Microfinance Needs Regulation
The volatile combination of profit-seeking microfinance companies, minimal competition, and vulnerable borrowers has opened up dangerous potential for exploiting the poor. The microcredit industry needs to be regulated—through policies that address transparency, high interest rates, and abusive loan recovery practices.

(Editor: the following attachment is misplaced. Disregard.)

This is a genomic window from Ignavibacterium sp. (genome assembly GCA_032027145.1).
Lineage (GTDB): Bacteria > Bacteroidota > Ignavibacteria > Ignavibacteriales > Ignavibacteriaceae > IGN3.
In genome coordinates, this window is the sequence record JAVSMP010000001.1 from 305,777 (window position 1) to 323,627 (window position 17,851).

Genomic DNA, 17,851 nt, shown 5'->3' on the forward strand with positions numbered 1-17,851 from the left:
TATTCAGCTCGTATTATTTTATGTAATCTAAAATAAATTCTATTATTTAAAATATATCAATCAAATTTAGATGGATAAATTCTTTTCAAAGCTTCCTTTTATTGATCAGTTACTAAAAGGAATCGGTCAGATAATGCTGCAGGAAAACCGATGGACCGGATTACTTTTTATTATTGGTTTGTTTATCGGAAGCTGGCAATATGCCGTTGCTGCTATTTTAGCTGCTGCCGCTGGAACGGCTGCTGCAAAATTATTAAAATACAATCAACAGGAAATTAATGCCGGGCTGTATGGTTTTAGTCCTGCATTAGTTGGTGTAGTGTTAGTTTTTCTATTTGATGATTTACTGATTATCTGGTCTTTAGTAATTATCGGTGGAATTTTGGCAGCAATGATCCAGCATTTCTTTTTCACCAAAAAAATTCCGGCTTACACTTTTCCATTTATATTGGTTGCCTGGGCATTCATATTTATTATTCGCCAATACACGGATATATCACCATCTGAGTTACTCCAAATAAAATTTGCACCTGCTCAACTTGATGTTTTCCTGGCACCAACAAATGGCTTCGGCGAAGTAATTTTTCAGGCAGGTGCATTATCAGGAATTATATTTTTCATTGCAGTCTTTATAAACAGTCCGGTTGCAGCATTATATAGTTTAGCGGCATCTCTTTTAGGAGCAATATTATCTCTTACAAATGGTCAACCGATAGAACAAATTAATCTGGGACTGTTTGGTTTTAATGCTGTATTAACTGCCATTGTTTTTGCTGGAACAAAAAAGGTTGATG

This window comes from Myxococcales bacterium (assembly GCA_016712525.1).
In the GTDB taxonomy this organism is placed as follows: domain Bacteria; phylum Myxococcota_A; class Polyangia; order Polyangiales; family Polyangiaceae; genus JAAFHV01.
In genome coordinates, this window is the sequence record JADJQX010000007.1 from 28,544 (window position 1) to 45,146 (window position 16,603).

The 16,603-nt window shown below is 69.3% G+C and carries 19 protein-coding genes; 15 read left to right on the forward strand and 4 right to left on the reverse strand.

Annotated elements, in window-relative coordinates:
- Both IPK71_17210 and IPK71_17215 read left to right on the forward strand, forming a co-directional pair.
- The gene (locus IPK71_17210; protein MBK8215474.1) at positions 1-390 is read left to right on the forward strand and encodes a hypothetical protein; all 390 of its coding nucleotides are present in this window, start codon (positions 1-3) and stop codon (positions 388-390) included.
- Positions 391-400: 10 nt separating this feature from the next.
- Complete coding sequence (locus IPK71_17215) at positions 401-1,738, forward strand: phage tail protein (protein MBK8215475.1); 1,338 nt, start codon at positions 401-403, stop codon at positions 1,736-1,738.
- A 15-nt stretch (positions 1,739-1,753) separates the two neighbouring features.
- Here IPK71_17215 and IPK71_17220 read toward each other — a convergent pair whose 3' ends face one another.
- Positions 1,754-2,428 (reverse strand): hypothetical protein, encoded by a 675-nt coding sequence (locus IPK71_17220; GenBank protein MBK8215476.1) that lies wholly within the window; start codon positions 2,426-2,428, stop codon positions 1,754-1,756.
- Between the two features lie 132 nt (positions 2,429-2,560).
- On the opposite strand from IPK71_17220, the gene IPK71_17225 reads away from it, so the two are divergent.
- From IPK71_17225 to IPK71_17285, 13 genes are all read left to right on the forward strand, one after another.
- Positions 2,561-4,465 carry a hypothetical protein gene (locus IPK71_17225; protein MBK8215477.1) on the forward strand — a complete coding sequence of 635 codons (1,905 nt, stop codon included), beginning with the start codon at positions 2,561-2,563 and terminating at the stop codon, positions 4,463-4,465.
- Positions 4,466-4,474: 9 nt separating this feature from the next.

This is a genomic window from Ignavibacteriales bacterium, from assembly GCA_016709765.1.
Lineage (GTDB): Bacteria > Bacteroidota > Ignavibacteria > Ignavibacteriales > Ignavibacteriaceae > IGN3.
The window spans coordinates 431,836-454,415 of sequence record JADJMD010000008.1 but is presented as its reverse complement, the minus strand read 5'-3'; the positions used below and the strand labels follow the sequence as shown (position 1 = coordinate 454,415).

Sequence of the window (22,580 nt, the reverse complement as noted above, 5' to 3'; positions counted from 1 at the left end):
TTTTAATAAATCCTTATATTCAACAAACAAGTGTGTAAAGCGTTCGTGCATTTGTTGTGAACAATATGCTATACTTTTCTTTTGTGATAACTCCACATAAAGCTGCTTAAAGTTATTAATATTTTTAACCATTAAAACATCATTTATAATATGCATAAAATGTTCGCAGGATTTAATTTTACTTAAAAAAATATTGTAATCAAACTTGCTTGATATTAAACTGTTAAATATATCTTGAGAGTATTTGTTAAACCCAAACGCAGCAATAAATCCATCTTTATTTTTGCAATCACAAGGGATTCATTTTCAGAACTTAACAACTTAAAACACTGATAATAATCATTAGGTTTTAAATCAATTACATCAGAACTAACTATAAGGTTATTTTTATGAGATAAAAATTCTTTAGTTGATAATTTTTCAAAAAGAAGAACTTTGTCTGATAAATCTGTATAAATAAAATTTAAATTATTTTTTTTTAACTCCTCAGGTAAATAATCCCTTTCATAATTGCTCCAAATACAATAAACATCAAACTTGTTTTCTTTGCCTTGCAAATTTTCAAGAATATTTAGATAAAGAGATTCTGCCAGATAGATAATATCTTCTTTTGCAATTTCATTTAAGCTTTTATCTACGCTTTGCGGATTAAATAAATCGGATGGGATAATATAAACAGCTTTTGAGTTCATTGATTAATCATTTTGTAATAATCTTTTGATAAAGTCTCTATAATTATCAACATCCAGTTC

Since Muhammad Yunus pioneered the concept of microcredit in 1976 and founded the Grameen Bank in Bangladesh, microcredit has become a major movement. Worldwide, 3,552 microcredit institutions provided loans to 155 million clients, finds the State of the Microcredit Summit Campaign Report 2009. Grameen Bank alone disbursed more than $5 billion in microloans over the last 10 years, and it now has 7.7 million borrowers. According to the Grameen Bank website, microcredit is “offered for creating...
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